Is our Tory association an inclusive society?

Following the reverse of its Bullingdon Club ban, Alex Bruce and Luke Dunne debate the inclusiveness of the Oxford University Conservative Association



I have often heard it suggested that the Oxford University Conservative Association (OUCA) has no more important mission than the amusement of its members on a Sunday evening. Whilst Port and Policy is the most visible of our Is our Tory assocation an inclusive society? activities each term, it is by no means our most important.

Our Association is the largest and most exuberant student campaigning force for the Conservative Party in the UK, frequently travelling to marginal constituencies across the country. We spread Conservatism beyond the university, publishing a termly magazine of our collective musings on topical issues and arranging debates. Each term we promote conservative speakers, giving undergraduates the opportunity to engage in a wider spectrum of opinion. Most importantly, we ensure that a proportion of our termly profits are donated to worthwhile charities, and we expect all officeholders to undertake meaningful voluntary work each term within the local community. Without our Association the University would be intellectually narrower, and the local community arguably worse off.

Last week, OUCA attempted to ban Bullingdon Club members from taking office. This ruling would have had only a very limited practical effect, not least because the modern Bullingdon has no apparent interest in the Association. I opposed the ban, and I certainly opposed the methods by which it was initially passed: at the third time of asking, with no notice and by members with little interest in the Association. Yet the current president Ben Etty’s efforts in reforming OUCA have been commendable. It is not unreasonable for Ben to worry about being the “public face” of OUCA; having done the job myself, I know how easy it is for presidents to attract blame for events that they have no control over.

I therefore make this appeal to members of OUCA, who may be wondering whether an anonymous quotation to a paper might make more difference than a contribution in Council: if you have concerns about the direction of the Association, then attend Council to have your say. Play the ball, not the man; only then might the good work we do be better recognised.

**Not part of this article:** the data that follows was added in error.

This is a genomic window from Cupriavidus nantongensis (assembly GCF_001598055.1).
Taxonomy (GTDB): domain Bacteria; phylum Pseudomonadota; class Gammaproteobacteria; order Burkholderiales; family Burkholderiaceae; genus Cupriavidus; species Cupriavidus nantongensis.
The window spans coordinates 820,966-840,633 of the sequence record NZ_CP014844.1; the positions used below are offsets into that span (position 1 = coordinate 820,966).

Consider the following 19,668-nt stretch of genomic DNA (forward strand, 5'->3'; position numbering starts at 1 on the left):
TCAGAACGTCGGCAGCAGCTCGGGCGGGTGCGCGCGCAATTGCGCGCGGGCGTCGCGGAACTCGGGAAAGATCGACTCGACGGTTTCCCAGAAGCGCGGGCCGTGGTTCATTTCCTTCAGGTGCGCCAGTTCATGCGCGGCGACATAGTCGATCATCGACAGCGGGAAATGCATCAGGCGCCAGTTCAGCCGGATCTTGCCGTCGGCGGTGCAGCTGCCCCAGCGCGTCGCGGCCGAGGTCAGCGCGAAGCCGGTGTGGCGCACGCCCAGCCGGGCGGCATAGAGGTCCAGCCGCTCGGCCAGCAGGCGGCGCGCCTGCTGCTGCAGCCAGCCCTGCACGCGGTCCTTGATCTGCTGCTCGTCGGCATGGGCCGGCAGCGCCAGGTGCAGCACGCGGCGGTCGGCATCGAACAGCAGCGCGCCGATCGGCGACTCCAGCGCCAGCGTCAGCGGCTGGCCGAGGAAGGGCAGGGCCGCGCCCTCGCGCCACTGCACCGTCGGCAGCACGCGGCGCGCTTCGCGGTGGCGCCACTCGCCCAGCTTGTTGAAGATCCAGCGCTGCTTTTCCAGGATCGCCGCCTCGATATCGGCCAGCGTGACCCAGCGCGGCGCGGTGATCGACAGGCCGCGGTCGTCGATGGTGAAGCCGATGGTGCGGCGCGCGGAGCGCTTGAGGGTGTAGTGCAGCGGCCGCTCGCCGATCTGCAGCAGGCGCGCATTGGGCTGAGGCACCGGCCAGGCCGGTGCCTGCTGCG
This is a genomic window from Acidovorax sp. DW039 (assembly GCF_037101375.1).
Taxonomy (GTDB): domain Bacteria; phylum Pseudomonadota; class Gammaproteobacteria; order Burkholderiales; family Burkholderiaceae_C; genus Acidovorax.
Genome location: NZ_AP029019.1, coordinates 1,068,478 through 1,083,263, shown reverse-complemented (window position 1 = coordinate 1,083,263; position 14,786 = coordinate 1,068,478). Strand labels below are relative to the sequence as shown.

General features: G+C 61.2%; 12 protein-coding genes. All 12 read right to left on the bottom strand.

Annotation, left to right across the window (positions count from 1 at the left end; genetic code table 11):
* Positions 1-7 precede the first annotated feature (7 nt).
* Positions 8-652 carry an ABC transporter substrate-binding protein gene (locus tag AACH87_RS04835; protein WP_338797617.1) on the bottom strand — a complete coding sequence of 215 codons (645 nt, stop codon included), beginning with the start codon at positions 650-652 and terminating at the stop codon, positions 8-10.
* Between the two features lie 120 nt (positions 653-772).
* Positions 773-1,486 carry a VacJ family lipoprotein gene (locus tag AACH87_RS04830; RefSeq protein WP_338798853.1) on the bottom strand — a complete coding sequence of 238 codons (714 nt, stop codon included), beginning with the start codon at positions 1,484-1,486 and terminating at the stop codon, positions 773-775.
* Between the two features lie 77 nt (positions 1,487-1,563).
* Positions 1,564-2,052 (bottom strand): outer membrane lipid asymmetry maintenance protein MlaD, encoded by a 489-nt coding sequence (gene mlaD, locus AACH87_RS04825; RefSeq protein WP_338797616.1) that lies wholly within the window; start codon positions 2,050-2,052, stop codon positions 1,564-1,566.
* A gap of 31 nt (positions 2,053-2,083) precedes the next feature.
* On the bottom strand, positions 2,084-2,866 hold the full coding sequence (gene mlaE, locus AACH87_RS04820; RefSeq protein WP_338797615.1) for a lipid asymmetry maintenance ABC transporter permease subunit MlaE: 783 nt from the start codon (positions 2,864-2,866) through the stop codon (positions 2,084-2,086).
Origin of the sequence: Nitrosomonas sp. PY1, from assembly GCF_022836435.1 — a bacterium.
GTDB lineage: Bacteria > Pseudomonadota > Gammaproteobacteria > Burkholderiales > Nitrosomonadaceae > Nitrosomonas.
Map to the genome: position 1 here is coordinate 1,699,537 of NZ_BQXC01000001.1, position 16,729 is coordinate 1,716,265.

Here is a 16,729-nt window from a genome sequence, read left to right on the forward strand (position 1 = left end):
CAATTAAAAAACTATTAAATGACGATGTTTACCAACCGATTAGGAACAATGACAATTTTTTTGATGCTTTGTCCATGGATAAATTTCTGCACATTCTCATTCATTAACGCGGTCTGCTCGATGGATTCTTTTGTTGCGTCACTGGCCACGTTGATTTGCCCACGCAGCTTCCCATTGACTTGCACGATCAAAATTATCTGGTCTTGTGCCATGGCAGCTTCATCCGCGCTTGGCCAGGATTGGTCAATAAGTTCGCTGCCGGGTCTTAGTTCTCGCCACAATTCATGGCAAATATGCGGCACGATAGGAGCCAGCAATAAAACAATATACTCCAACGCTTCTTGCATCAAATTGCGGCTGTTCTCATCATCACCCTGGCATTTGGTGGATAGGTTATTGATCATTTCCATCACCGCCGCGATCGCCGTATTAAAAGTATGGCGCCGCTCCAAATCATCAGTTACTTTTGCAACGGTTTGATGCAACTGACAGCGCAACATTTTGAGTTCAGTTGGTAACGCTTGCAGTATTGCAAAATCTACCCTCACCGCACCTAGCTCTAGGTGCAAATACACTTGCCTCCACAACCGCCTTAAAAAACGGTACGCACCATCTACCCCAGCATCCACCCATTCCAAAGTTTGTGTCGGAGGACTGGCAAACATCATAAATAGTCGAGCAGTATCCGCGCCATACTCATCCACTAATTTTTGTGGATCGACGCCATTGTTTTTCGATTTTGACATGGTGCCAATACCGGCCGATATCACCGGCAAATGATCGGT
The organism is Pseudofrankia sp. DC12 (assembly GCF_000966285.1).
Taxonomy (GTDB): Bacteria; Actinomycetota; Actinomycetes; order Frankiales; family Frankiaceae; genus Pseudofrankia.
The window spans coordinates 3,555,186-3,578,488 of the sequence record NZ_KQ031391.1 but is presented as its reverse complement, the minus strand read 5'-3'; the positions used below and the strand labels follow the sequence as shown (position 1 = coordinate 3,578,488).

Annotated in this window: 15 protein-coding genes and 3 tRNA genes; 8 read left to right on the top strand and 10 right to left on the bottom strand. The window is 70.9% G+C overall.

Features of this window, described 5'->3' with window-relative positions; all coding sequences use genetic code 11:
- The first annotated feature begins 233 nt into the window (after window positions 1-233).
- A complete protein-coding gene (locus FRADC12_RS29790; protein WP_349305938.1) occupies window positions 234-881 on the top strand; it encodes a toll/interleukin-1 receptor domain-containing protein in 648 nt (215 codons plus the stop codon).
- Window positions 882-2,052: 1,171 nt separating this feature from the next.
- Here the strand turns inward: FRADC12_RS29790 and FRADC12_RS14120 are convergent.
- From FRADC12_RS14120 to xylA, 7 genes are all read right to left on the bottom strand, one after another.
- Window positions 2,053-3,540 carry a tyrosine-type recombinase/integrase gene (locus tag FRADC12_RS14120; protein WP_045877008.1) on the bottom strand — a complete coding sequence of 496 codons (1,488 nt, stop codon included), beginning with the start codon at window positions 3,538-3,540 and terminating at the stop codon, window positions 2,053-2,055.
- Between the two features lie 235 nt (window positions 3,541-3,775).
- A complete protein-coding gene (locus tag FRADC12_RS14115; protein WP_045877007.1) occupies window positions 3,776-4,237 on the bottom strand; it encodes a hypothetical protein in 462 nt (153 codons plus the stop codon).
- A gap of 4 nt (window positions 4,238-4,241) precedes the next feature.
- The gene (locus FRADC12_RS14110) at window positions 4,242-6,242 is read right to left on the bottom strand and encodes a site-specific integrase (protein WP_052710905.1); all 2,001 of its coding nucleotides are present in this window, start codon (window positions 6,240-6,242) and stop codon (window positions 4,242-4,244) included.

OUCA’s U-turn on the Bullingdon ban is hardly surprising. The club is a vile institution which holds little in terms of values. While I have no doubt that the president was sincere in his desire to create ‘a more inclusive association’ through the attempted implementation of a ban, the party members failure to accept what was at best only a tokenistic gesture demonstrates the real principles of the group.

The Association is of course tied to the Conservative Party at large, and there is a clear overlap between OUCA and the club. Even if the policy had been permanent, it would have done little to obscure the fact that many students are made to feel unwelcome, not by a small band of buffoons, but by the governing party’s policies which are just as alienating for most people.

How can the Conservatives call themselves ‘inclusive’ when policies like Prevent compel institutions, including our own, to single out and stigmatise Muslims simply for being Muslim? The same could be said about social policies which harm the most vulnerable, or immigration policies which both target those who have just migrated to this country and victimize those who came to the UK legally many decades ago.

There are plenty of young Conservatives who passionately believe their party is the best because they leave most people better off when in government. Whilst a fair opinion, it doesn’t escape the reality that both the culture and policies of the modern Conservative Party simply don’t match their rhetoric of openness. Of course, part of Port and Policy’s appeal is a semi-ironic devotion to tradition and anachronism. The name ‘Port and Policy’ itself implies that this is a meeting for a certain kind of person from a certain kind of background, but it is ultimately a student run society which (rightly) doesn’t take itself entirely seriously.

The anachronisms of the Conservative Party are more of a concern. Theresa May can talk the talk of ‘creating a country that works for everyone’, but until the Conservatives dance the dance of genuine cultural change, rebranding exercises will leave most students unpersuaded.

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